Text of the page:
Morris's Story

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Morris Goldfield of Swampscott, formerly a 46-year resident of Marblehead, entered into rest on June 24, 2017 at the age of 100. The beloved husband of the late Frances (Epstein) Goldfield with whom he shared 59 years of marriage.
Morris was the dear son of the late Joseph and Cady (Gritsovsky) Goldfield. He started life in rural Woodsville, N.H., where he was born at home on June 17, 1917. The country doctor who delivered him did not file his birth certificate for two months, and altered the date of birth so as not to receive a stiff fine for his oversight. Morris’ legal birthday thus became August 15, 1917. His family always celebrated his actual birthday, however, and he did not even know of his legal date until he was inducted into the U.S. Army in 1941. He spent a lot of time in the out-of-doors in New Hampshire, becoming a crack shot with a rifle. This would earn him some recognition later as a young man, when he scored well as a sharpshooter in his training in the U.S Army.
His family moved to Chelsea, Mass. in 1928, when he was 11 years old, and he graduated from high school there. He graduated from a two-year program at Burdett College of Business Administration in 1938 with high honors and as a member of the Sigma Chi Omega Honorary Society. He also attended the Northeastern University School of Business. He was employed as an accountant from 1939 to 1940.
He served in the U.S. Army from 1941-1945, out of the Massachusetts 1-182nd Infantry Regiment in the South Pacific during WWII. He earned the Bronze Star for meritorious achievement and prior to his death, Morris was the oldest living member of the regiment. He also served as assistant chaplain throughout the war, ministering to the dead and dying and oversaw the burial of all the fallen Jewish soldiers in the regiment.
After the war, he became a businessman, starting his own automotive and marine upholstery shop. He refurbished, installed, repaired and sewed all manner of upholstery - seat cushions, convertible tops, custom canvas covers for yachts and boats - and ran the business until he retired at age 81, back in 1998. Morris was very involved in community and local government, serving on the Personnel Board in Marblehead, Mass. for some years. He was very active in B'nai Brith, installing new lodges around New England. He once served as a youth counselor for the AZA -- a fraternal order for Jewish youth. One of his young charges in those days was a 17-year-old Leonard Nimoy, who went on to fame as the actor noted for his role as Mr. Spock in the 1960s television series "Star Trek." Above all, Morris was a dedicated husband and father. He was utterly devoted to his wife, Frances, and to raising his three children in a household that upheld strong ethical values.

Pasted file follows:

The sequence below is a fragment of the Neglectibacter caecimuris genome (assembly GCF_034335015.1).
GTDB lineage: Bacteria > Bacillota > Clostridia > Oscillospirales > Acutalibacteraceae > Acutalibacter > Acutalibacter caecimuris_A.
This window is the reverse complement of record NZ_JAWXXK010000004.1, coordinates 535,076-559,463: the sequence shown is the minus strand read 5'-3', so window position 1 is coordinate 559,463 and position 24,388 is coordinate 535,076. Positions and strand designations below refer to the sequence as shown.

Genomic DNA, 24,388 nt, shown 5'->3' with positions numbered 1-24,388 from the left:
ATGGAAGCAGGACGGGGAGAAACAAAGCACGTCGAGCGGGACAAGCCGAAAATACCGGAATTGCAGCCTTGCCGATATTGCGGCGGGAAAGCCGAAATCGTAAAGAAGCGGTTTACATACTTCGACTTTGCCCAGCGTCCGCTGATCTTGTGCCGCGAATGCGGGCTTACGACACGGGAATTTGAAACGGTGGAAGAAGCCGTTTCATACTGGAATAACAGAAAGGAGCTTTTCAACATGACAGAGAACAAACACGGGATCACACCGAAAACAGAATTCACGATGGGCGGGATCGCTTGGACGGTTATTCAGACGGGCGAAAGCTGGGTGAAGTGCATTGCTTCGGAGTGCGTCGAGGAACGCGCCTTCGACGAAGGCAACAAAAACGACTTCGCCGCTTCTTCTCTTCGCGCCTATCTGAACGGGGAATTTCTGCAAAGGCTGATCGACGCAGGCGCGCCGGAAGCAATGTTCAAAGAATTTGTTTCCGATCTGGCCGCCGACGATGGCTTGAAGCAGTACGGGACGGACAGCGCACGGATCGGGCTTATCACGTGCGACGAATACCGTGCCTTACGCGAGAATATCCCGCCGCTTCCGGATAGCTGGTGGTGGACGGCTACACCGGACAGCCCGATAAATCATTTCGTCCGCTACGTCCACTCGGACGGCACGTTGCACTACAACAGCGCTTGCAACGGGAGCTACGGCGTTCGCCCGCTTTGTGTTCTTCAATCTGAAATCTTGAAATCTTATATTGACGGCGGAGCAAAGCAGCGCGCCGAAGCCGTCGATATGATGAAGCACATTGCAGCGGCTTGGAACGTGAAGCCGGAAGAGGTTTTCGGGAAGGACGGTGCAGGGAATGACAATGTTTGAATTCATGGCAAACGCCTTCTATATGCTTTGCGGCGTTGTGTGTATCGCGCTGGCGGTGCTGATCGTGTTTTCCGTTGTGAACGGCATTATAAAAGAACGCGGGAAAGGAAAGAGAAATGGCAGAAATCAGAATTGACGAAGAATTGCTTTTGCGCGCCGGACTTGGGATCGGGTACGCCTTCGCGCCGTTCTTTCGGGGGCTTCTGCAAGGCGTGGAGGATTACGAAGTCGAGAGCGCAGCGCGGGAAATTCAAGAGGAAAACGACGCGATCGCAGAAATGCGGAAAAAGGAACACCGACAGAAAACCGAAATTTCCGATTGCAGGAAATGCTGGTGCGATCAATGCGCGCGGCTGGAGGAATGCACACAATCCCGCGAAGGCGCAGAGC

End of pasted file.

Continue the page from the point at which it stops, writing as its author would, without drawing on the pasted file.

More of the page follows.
Morris is survived by his loving daughter Cady Goldfield of Salem, his son Joel Goldfield and his wife, Iris Bork-Goldfield of Fairfield, Conn., and Jonathan Goldfield and his wife, Graciela Trilla of Haverhill. In addition to his beloved children, he leaves his dear grandchildren, Elke and her husband Michel, Julian, Miriam, and Miguel, and great-grandaughter, Valentina. Morris was predeceased by three brothers and three sisters, Doris Winston, Samuel Goldfield, Harold Goldfield, Roz Sandel, Arthur Goldfield, and Marlene “Molly” Shear and is also survived by several nieces and nephews.
Funeral services will be held at Stanetsky-Hymanson Memorial Chapel, 10 Vinnin St., Salem, Mass. on Thurs, 29, 2017 at 11 a.,m. Burial will follow at Congregation Shirat Hayam Cemetery-Beth El Section, Lowell St., Peabody. A Memorial Observance will be at 1000 Paradise Rd. (Summit Estates, Community Room) from 2 to 5 p.m. on Thursday, June 29 after the burial. There will be a brief Minchah service at 2:30 p.m. with Rabbi Alison Adler officiating. In lieu of flowers, donations in his name may be made to Southern Poverty Law Center, United Negro College Fund, or Weizmann Institute of Science.
Published on  June 27, 2017
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